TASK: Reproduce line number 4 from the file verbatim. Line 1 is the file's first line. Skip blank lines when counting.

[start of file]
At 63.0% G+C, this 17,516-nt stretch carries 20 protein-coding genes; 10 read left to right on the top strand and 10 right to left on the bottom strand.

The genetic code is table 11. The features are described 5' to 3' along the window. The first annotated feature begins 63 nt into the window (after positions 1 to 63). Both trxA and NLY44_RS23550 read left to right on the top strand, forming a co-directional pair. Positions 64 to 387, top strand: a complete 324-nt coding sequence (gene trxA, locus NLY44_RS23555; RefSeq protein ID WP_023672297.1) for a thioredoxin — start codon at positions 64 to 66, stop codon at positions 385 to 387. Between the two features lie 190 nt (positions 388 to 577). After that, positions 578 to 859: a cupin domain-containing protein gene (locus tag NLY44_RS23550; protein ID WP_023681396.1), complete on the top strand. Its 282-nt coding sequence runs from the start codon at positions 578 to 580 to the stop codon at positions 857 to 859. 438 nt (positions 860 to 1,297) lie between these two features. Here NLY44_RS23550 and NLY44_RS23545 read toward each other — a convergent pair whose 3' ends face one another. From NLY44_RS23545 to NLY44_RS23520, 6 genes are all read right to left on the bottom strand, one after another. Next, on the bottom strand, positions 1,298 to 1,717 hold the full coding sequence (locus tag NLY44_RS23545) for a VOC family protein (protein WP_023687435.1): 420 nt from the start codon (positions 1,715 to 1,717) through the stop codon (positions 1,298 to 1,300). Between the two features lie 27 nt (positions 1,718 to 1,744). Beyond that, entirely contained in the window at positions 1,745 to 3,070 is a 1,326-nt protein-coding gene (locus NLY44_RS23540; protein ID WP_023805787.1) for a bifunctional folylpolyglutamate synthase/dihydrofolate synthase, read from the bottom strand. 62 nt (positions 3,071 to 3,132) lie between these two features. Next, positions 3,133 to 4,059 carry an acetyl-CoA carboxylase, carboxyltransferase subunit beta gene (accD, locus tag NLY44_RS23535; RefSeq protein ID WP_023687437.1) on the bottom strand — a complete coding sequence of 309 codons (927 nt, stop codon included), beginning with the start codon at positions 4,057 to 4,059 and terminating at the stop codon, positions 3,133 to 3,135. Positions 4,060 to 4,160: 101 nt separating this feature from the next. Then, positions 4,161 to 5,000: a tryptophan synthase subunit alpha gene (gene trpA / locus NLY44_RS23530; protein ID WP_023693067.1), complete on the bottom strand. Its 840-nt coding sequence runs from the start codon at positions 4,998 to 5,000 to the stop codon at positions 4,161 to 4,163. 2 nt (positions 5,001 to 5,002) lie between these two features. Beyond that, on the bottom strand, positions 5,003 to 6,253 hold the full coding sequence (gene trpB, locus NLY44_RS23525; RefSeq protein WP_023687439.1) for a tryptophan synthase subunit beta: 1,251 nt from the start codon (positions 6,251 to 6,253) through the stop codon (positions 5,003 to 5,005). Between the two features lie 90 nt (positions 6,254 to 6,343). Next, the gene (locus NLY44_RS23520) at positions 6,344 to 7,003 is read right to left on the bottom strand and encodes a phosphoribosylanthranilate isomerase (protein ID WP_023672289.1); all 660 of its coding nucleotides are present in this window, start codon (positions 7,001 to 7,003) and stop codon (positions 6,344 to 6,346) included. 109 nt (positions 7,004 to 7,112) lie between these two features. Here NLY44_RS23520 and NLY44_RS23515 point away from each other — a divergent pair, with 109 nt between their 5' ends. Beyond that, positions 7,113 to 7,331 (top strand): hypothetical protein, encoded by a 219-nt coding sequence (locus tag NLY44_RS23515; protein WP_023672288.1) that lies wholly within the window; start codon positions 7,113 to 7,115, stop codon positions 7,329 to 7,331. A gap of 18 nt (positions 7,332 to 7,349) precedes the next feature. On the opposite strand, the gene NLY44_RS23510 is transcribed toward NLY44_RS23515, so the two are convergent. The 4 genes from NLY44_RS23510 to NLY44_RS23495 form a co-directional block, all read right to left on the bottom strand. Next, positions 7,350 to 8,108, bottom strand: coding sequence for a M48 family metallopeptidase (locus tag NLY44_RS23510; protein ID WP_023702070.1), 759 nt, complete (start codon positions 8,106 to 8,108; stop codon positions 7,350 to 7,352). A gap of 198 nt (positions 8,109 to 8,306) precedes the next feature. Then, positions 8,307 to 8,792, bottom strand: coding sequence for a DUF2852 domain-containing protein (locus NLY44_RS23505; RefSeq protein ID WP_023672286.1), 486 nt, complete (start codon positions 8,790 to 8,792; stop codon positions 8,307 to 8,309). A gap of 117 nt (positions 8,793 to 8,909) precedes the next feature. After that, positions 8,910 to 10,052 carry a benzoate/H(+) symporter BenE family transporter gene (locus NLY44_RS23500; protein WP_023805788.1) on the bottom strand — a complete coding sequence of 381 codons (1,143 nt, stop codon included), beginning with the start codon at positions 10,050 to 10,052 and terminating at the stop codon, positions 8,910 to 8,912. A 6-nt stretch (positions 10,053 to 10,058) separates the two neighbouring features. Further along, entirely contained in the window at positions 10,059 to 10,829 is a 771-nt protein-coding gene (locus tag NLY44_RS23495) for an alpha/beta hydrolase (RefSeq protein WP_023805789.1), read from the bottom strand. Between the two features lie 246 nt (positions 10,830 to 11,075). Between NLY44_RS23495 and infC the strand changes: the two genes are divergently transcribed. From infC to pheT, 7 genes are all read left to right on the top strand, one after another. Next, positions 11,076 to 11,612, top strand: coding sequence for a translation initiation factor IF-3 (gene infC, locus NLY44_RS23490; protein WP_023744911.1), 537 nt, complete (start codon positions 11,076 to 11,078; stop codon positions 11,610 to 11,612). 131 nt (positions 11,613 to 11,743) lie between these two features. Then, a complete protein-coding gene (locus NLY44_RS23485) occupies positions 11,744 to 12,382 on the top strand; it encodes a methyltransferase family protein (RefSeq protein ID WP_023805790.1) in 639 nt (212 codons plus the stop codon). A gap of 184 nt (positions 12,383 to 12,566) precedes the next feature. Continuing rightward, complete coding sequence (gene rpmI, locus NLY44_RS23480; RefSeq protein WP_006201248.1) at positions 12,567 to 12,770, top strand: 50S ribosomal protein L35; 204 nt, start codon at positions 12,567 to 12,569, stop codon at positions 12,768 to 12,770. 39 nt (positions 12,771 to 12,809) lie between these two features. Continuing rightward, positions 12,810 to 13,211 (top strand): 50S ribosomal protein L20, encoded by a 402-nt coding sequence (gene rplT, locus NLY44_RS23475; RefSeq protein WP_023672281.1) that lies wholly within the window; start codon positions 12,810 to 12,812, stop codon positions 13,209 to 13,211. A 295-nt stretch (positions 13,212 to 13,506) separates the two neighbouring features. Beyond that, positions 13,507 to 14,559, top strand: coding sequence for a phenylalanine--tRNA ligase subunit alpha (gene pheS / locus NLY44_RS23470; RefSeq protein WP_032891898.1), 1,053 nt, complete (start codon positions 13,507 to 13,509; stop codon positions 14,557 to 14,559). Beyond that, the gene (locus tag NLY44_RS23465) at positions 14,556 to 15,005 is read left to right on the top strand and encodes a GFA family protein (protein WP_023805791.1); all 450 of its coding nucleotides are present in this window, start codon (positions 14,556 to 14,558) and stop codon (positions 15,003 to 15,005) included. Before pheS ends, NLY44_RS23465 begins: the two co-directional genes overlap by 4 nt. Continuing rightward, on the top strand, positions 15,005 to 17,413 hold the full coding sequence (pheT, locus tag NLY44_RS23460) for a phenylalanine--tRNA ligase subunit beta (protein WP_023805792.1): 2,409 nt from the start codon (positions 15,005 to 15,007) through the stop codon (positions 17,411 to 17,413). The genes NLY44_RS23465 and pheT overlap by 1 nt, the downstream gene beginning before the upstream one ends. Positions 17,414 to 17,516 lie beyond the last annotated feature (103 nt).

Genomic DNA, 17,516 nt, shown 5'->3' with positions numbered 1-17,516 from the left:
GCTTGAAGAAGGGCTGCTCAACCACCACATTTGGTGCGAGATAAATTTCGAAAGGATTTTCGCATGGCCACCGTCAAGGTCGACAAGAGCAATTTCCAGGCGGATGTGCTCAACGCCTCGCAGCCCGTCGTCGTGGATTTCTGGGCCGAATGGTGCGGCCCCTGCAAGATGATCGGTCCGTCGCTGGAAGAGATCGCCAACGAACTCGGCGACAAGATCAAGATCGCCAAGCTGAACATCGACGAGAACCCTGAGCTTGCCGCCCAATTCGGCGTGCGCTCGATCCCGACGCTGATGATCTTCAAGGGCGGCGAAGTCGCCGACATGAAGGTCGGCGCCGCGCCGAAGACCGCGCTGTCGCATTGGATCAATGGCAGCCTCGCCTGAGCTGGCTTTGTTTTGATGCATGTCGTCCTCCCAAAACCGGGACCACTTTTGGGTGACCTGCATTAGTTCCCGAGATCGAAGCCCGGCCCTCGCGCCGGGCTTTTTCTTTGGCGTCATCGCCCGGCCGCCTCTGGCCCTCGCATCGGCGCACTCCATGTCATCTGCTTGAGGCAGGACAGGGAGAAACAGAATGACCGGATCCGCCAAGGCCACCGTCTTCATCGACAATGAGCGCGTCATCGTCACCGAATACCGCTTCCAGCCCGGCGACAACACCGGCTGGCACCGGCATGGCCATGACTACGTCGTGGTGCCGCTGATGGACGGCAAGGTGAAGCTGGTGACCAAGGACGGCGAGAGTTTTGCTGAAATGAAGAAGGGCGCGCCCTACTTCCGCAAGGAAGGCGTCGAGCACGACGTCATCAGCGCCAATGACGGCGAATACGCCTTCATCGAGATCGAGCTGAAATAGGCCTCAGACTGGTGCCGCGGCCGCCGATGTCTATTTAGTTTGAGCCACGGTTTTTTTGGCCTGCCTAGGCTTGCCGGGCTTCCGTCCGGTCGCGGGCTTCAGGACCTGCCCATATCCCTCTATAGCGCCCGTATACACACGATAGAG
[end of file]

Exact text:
GCTTGAAGAAGGGCTGCTCAACCACCACATTTGGTGCGAGATAAATTTCGAAAGGATTTTCGCATGGCCACCGTCAAGGTCGACAAGAGCAATTTCCAGGCGGATGTGCTCAACGCCTCGCAGCCCGTCGTCGTGGATTTCTGGGCCGAATGGTGCGGCCCCTGCAAGATGATCGGTCCGTCGCTGGAAGAGATCGCCAACGAACTCGGCGACAAGATCAAGATCGCCAAGCTGAACATCGACGAGAACCCTGAGCTTGCCGCCCAATTCGGCGTGCGCTCGATCCCGACGCTGATGATCTTCAAGGGCGGCGAAGTCGCCGACATGAAGGTCGGCGCCGCGCCGAAGACCGCGCTGTCGCATTGGATCAATGGCAGCCTCGCCTGAGCTGGCTTTGTTTTGATGCATGTCGTCCTCCCAAAACCGGGACCACTTTTGGGTGACCTGCATTAGTTCCCGAGATCGAAGCCCGGCCCTCGCGCCGGGCTTTTTCTTTGGCGTCATCGCCCGGCCGCCTCTGGCCCTCGCATCGGCGCACTCCATGTCATCTGCTTGAGGCAGGACAGGGAGAAACAGAATGACCGGATCCGCCAAGGCCACCGTCTTCATCGACAATGAGCGCGTCATCGTCACCGAATACCGCTTCCAGCCCGGCGACAACACCGGCTGGCACCGGCATGGCCATGACTACGTCGTGGTGCCGCTGATGGACGGCAAGGTGAAGCTGGTGACCAAGGACGGCGAGAGTTTTGCTGAAATGAAGAAGGGCGCGCCCTACTTCCGCAAGGAAGGCGTCGAGCACGACGTCATCAGCGCCAATGACGGCGAATACGCCTTCATCGAGATCGAGCTGAAATAGGCCTCAGACTGGTGCCGCGGCCGCCGATGTCTATTTAGTTTGAGCCACGGTTTTTTTGGCCTGCCTAGGCTTGCCGGGCTTCCGTCCGGTCGCGGGCTTCAGGACCTGCCCATATCCCTCTATAGCGCCCGTATACACACGATAGAG